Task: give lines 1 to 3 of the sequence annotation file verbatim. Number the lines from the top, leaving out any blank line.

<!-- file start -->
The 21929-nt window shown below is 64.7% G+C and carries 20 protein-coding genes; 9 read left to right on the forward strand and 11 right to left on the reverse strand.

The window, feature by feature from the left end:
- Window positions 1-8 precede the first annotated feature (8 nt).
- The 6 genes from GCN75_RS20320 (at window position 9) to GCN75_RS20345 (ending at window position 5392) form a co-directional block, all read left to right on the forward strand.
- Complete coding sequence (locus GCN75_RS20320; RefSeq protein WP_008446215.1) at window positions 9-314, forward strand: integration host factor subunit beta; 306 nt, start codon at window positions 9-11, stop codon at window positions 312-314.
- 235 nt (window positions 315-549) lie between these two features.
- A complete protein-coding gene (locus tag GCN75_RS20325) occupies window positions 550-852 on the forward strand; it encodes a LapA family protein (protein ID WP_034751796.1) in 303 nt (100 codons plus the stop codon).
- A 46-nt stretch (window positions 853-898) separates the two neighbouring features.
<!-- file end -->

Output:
The 21929-nt window shown below is 64.7% G+C and carries 20 protein-coding genes; 9 read left to right on the forward strand and 11 right to left on the reverse strand.

The window, feature by feature from the left end:
- Window positions 1-8 precede the first annotated feature (8 nt).